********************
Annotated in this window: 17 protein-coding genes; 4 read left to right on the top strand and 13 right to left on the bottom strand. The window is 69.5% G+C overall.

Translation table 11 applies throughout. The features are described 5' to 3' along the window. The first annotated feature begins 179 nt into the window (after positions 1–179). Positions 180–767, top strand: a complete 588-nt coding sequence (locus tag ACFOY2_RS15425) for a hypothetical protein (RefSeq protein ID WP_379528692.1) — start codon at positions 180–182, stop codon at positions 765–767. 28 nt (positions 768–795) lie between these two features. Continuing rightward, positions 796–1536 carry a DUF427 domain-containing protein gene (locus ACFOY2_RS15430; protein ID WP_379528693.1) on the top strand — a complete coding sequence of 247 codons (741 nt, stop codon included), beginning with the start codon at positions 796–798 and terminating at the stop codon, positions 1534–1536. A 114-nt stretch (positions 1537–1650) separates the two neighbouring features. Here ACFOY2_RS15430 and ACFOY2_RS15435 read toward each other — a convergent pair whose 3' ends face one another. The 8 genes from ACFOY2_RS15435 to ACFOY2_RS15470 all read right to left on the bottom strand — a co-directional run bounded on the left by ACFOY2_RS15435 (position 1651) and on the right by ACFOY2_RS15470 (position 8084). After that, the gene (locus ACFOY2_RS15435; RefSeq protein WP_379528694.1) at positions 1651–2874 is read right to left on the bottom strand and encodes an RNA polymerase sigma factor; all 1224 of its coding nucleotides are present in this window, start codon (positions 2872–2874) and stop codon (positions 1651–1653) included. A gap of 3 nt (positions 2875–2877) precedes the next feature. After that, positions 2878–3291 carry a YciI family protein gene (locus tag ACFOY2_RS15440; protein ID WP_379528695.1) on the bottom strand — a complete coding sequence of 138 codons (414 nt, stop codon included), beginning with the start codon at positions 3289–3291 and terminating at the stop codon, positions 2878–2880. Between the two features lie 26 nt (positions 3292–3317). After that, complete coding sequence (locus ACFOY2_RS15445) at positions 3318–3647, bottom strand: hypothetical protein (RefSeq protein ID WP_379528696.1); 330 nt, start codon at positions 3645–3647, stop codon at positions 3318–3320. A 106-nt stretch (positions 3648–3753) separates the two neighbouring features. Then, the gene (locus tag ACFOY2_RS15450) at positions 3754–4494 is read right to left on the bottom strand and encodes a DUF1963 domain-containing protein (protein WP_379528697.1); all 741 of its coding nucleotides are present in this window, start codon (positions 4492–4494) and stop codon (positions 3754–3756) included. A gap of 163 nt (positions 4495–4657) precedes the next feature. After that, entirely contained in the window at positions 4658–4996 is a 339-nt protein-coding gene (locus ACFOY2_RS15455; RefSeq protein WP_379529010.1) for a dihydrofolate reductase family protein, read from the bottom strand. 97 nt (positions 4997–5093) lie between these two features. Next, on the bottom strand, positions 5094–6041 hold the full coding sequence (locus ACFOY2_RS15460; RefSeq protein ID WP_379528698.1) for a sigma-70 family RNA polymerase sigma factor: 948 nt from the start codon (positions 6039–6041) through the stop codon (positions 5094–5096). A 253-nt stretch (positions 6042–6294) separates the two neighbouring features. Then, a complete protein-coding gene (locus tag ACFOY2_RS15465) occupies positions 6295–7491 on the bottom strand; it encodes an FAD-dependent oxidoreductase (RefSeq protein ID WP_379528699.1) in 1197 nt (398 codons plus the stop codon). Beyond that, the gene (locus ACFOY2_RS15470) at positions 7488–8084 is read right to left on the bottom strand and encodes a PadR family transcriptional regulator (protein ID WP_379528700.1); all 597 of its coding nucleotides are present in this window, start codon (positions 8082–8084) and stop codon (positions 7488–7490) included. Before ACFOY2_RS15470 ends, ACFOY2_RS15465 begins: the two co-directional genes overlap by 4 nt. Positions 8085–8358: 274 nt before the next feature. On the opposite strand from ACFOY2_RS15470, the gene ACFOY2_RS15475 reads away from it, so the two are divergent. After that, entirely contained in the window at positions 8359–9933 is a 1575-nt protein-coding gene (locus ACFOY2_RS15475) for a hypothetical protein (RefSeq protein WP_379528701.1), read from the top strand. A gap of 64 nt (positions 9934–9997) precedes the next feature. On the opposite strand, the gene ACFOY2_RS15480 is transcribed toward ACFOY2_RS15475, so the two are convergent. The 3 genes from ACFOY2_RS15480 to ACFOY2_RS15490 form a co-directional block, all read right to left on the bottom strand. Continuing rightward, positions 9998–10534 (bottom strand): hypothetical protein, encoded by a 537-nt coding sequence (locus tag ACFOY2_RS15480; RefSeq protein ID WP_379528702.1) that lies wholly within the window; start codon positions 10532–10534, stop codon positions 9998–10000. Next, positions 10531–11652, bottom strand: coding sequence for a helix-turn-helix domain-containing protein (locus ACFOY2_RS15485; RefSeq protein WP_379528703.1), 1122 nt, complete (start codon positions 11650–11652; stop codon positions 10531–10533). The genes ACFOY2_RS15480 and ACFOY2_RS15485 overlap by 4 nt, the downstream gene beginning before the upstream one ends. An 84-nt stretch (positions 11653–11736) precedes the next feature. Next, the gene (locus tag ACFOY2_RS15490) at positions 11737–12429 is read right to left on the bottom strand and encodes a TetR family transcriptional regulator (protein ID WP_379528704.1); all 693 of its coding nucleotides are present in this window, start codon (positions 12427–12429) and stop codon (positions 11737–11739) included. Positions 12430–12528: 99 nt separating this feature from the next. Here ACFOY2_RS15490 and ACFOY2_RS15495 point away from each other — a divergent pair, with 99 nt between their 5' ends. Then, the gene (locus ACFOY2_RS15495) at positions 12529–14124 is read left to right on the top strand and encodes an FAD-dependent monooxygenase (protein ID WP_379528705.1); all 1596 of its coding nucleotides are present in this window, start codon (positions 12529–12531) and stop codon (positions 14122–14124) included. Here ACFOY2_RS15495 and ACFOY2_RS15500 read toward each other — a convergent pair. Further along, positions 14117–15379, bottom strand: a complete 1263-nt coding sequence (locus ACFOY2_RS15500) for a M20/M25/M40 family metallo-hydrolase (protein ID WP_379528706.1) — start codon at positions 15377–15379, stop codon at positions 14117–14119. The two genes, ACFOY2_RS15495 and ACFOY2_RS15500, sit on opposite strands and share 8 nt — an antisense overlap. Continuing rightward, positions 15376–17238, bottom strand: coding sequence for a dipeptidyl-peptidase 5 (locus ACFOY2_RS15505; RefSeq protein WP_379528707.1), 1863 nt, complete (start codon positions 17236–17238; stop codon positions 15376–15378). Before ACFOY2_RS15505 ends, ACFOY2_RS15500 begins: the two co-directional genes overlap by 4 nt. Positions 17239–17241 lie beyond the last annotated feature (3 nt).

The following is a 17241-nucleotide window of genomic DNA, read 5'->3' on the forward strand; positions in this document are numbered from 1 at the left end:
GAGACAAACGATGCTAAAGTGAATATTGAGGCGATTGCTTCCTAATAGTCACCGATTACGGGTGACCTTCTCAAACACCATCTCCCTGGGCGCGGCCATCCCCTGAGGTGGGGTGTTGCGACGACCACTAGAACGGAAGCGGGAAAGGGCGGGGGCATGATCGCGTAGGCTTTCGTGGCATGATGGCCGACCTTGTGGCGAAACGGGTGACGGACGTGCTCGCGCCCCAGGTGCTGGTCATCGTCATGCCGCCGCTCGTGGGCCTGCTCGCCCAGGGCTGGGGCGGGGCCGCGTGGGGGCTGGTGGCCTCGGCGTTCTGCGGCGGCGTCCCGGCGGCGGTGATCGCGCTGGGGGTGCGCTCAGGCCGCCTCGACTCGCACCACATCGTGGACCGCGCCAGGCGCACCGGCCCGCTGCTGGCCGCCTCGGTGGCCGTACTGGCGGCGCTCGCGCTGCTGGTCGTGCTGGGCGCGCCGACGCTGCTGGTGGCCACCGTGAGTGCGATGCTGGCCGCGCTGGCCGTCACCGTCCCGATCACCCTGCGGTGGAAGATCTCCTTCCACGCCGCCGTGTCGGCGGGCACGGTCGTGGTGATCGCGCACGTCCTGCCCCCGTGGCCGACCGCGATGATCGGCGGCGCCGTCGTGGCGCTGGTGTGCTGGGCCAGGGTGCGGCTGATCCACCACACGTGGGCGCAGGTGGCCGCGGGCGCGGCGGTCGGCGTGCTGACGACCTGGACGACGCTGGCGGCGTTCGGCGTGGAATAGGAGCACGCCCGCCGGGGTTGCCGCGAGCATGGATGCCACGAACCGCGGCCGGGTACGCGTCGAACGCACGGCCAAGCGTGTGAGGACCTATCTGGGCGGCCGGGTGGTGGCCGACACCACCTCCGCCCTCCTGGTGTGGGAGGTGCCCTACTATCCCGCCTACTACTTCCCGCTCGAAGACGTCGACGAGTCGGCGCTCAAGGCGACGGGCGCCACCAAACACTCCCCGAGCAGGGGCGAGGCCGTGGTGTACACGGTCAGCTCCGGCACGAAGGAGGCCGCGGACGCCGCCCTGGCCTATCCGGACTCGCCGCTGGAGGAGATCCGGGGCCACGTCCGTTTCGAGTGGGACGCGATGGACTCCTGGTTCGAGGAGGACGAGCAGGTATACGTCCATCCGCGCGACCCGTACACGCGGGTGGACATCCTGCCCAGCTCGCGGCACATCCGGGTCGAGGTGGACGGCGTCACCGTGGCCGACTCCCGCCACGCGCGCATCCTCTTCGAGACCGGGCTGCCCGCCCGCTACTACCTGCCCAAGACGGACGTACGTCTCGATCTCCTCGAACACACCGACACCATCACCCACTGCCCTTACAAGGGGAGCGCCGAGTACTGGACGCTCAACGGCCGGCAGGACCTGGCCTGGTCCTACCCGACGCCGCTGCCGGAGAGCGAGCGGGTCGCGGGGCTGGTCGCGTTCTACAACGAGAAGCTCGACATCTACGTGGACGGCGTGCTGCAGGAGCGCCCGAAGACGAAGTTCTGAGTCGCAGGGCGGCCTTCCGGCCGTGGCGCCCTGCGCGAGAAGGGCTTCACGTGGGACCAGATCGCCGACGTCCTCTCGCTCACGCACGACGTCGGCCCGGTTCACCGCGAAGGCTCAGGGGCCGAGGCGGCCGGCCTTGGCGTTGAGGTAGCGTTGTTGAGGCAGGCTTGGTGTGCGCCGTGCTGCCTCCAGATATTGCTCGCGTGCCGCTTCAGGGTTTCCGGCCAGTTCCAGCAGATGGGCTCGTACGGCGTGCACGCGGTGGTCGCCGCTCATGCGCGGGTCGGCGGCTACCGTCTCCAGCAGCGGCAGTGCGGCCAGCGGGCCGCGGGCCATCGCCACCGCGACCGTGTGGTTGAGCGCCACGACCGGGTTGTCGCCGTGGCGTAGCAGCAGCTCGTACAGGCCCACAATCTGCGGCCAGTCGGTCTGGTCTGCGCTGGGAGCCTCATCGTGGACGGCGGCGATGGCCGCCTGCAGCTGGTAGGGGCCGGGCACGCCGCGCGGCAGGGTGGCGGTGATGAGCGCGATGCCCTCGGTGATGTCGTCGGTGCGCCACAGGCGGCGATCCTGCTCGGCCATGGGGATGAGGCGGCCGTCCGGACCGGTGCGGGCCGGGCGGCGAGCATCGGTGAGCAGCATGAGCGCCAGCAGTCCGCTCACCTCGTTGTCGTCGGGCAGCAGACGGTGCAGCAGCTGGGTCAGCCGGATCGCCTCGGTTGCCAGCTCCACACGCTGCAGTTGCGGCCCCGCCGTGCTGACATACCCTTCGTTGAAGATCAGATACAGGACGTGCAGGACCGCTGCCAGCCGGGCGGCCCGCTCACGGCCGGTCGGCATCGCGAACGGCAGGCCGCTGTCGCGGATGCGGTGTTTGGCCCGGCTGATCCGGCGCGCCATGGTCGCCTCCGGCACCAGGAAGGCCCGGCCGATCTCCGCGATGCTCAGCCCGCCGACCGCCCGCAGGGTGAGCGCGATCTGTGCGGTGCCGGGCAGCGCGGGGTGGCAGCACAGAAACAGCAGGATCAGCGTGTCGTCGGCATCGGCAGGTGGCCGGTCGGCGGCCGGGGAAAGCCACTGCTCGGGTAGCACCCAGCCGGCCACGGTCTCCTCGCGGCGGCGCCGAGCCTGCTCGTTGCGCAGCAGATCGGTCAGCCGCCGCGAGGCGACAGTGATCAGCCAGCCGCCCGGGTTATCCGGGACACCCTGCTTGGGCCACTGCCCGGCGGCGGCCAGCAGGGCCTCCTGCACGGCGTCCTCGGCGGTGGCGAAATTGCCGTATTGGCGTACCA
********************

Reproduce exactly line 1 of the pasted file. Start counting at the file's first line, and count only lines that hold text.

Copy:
Annotated in this window: 17 protein-coding genes; 4 read left to right on the top strand and 13 right to left on the bottom strand. The window is 69.5% G+C overall.